Since the establishment of the Center, CDA has added over 80 faculty affiliates, with expertise spanning computer science, crop science, agriculture and biological engineering, electrical and computer engineering, plant biology, advertising, veterinary medicine, agricultural and consumer economics and animal science. Students and faculty alike have embraced the new program and found much to be excited about.

“CDA presents a unique opportunity to bring diverse research areas together and focus them on problems in the digital agriculture space,” said Deepak Vasisht, Computer Science professor at UIUC. “I am very excited about the technologies being developed at CDA and their potential impact on food security and sustainability across the world. I also appreciate the opportunity to connect with industry and academics from very different research areas.”

A close up of wheat, with points of data overlaid. This is to convey the idea of smart farming.


CDA has attracted much attention from faculty and students interested in modern agriculture, with an extensive portfolio of funding opportunities. They currently have 11 active projects awarded from proposals totaling $32 million. Here are some projects in this portfolio:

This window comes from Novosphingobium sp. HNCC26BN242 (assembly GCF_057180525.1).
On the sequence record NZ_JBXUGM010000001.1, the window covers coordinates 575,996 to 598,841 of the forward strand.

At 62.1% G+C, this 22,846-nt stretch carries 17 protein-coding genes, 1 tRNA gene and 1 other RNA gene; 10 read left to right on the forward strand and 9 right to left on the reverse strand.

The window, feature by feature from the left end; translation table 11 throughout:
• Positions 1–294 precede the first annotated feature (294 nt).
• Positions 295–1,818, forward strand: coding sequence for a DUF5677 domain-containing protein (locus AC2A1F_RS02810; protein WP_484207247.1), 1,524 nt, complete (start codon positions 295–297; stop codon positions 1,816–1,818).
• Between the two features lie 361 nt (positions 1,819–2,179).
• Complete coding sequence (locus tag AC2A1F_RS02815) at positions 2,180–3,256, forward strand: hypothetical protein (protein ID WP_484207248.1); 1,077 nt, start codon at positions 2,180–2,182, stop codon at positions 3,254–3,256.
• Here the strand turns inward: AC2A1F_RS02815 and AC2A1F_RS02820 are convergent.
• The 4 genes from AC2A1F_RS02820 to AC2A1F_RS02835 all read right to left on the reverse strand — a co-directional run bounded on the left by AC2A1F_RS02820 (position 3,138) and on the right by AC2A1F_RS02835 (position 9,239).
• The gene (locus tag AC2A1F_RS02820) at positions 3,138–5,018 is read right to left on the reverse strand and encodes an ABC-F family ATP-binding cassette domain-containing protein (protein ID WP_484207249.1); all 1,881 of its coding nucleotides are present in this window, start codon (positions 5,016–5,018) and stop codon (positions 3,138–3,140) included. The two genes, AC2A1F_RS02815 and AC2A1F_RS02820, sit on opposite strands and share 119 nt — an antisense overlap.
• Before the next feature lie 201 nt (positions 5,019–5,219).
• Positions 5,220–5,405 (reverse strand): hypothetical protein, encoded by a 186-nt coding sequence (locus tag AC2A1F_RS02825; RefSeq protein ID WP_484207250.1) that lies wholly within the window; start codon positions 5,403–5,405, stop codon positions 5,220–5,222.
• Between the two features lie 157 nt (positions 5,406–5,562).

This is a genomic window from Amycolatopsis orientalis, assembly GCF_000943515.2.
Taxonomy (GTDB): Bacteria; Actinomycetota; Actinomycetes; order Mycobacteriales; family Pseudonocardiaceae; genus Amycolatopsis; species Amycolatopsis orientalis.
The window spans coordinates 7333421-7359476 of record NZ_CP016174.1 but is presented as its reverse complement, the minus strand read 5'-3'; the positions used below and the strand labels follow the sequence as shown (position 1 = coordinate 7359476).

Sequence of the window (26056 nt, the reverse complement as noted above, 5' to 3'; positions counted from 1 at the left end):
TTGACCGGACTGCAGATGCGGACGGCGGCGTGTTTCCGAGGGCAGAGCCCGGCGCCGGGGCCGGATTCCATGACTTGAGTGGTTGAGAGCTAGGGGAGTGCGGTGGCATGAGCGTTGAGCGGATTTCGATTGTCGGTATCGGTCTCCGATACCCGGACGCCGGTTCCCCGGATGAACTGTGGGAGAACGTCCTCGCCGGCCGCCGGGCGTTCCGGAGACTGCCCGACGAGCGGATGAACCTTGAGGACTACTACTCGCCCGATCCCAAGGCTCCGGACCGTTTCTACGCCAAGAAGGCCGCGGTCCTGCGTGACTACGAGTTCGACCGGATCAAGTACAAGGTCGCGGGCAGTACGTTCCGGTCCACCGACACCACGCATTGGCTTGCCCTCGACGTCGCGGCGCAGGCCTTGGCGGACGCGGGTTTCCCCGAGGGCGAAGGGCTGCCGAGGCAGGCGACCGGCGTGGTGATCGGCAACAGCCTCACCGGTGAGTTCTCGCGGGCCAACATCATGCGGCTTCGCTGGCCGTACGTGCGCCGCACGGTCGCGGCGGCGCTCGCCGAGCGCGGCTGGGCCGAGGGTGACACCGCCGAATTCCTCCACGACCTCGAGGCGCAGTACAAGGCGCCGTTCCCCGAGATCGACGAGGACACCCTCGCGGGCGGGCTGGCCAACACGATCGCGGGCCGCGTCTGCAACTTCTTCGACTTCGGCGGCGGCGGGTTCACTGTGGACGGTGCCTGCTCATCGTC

• Profitable Food Oases – a $975,000 grant from the National Institute of Food and Agriculture for Robotics Integrated High Tunnels (RobInHighTs) to create profitable food oases in urban ecosystems.
  • I-FARM – an 80-acre agricultural testbed funded by the U.S. Department of Agriculture’s National Institute of Food and Agriculture (NIFA) for three years and $3.9 million. I-FARM researchers test new synergistic, sustainable, and regenerative practices for growing commodity crops and raising livestock.
  • Center for Research on Programmable Plant Systems (CROPPS) – a $25 million grant, of which UIUC receives $5 million, funded by the NSF that will develop the tools to listen and talk to plants and their associated organisms (i.e., microbiomes) via programmable plant systems.
  • COntext Aware LEarning for Sustainable CybEr-agriculture systems (COALESCE) – a $7 million project, of which CDA receives $2 million, funded via the National Science Foundation’s Cyber Physical Systems program and the U.S. Department of Agriculture’s National Institute of Food and Agriculture that will utilize machine learning, artificial intelligence and advanced computing help to make farming more efficient.

We are committed to building bridges across disciplines to secure the world’s food supply.

Matthew Hudson, co-director, Center for Digital Agriculture